Welcome to Principles of Guided Reading!. As you take your seat, please take a few moments to think about the following questions: What is your experience in teaching reading? (what does classroom instruction look like?) What do you hope to gain from this workshop?.
As you take your seat, please take a few moments to think about the following questions:
(what does classroom instruction look like?)
Developed by D. Godsen DePalma
Based on the work of Irene Fountas, Gay Su Pinnell, Anita Archer,
Michel McKenna, Marie Clay, Joetta Beaver and the Bureau of Education and Research
Think about your grade level. What problem solving strategies do you teach? (Decoding, structural, conceptual) What strategies are students at your grade level expected to know?
Eager for reading and writing time
Needs only occasional teacher redirection to stay on task
Enjoys read-alouds and reacts to the book (nonverbally or verbally)
Recognizes meaning-changing errors and tries to self-correct during oral reading
Rereads own writing and can identify parts that may confuse another reader
Uses class resources (e.g., dictionary, Internet) for help
Asks other students or adults for clarification when confused
Fluency is the focus
only for grade 1 and above only if decoding skills are strong.
In differentiated instruction,
the teacher isolates reading components to address
Fluency is always the primary focus.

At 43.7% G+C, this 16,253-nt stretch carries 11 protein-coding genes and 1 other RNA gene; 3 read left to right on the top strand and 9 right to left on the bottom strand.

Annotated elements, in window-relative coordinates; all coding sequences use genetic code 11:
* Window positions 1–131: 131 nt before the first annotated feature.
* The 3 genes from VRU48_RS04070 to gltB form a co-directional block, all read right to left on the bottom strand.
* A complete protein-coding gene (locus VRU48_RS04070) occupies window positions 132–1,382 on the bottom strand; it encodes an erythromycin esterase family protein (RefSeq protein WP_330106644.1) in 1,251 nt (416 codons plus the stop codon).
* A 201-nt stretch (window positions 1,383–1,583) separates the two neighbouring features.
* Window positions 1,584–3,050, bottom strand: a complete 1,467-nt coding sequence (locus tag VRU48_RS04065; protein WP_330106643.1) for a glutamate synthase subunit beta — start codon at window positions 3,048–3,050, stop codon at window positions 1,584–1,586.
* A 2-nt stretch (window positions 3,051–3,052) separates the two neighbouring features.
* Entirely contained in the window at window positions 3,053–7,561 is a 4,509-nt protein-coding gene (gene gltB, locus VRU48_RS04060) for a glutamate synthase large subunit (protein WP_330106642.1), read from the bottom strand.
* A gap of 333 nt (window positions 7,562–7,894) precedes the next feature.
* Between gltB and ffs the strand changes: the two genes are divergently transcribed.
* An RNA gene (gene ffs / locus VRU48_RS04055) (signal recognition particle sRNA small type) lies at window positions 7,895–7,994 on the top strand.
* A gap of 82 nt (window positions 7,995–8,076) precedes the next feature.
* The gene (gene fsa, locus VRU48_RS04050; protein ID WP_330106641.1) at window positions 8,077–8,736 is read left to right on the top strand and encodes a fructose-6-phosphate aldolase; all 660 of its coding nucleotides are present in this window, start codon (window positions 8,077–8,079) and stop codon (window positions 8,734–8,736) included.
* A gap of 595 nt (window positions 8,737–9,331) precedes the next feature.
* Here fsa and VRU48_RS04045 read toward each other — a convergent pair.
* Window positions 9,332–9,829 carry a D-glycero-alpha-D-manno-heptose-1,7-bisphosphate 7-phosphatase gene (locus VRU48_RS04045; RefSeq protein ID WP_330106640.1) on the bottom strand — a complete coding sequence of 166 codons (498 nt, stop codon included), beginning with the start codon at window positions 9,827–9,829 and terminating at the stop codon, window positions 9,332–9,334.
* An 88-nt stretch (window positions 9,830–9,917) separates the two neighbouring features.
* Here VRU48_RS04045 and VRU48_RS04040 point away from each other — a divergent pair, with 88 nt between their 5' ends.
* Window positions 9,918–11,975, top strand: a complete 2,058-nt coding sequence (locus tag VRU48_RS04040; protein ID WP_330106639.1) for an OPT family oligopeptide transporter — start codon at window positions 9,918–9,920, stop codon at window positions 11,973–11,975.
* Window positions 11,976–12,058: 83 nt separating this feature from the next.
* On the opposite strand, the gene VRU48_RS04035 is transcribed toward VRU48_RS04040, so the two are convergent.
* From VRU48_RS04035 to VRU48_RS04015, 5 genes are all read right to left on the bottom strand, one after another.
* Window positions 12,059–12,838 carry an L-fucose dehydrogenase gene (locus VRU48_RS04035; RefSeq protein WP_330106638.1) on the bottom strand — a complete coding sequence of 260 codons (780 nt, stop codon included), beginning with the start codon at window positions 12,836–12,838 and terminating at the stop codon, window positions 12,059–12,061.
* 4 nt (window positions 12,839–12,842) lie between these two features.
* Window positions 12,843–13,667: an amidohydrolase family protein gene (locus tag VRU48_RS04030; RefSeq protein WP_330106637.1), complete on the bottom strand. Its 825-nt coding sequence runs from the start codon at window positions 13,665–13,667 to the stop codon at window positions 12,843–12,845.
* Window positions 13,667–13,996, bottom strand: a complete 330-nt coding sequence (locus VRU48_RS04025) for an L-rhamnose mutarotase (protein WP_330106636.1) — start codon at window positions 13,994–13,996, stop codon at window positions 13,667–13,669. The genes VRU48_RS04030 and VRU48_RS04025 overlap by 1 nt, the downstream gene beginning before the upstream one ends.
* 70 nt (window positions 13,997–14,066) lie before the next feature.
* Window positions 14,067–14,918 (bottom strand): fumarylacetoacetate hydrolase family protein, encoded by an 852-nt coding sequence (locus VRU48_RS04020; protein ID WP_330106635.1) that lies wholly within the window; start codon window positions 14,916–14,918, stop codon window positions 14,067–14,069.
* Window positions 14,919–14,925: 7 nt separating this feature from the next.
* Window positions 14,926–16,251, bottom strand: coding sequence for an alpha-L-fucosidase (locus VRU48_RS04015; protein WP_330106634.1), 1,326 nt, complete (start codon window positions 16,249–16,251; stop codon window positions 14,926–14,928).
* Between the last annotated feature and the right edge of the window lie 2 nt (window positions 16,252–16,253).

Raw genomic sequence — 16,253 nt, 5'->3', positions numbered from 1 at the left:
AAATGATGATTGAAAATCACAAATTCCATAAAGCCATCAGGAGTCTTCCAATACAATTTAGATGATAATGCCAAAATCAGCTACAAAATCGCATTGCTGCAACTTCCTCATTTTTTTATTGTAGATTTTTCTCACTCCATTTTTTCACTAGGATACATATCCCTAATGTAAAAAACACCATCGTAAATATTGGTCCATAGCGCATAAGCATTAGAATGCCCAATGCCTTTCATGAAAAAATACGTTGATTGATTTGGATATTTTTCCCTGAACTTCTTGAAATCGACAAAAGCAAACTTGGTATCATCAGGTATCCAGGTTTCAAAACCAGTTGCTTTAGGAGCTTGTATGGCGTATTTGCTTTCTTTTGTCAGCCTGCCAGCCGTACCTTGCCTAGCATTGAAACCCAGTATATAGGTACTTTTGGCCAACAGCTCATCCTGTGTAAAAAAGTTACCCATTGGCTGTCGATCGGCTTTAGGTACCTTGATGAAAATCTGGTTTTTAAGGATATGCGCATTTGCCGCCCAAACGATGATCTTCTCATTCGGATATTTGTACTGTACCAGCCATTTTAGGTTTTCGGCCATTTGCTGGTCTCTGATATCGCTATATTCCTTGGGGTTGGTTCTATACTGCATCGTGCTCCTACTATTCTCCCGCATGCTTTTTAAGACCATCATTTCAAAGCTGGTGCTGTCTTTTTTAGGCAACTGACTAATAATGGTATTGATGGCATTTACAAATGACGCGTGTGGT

In guided reading, the teacher coordinates reading components (comprehension, word recognition, fluency).
refer to handout
Planning Pages (on moodle)
THE GOAL OF ANY READING PROGRAM SHOULD BE TO HELP STUDENTS BECOME PROFICIENT, ENTHUSIASTIC READERS WHO ENJOY READING FOR A VARIETY
- Joetta Beaver
Scoring and other Considerations
Running records provide an assessment of text reading.
They are designed to be taken as a child reads orally from a text.
The teacher graphically records in a shorthand method everything the child when reading a passage or a book, to gain insight on strategies the student uses effectively and those with which the student needs help.
Marie Clay (2002) An Observation Survey
Marie Clay, pg. 50 - 51
You will now have the opportunity to practice recording for each type of error.
Refer to handout for coding system.
The Giving Tree
Angelina and Alice - Katharine Holabird
Teacher Resource Guide
Words read – miscues
100 – 10
100 = 90 %
** You will assess comprehension in other ways in addition to the record.
**You will assess fluency in other ways in addition to the record.
- J. Torgesen
(see handout with leveled text info for correlation chart)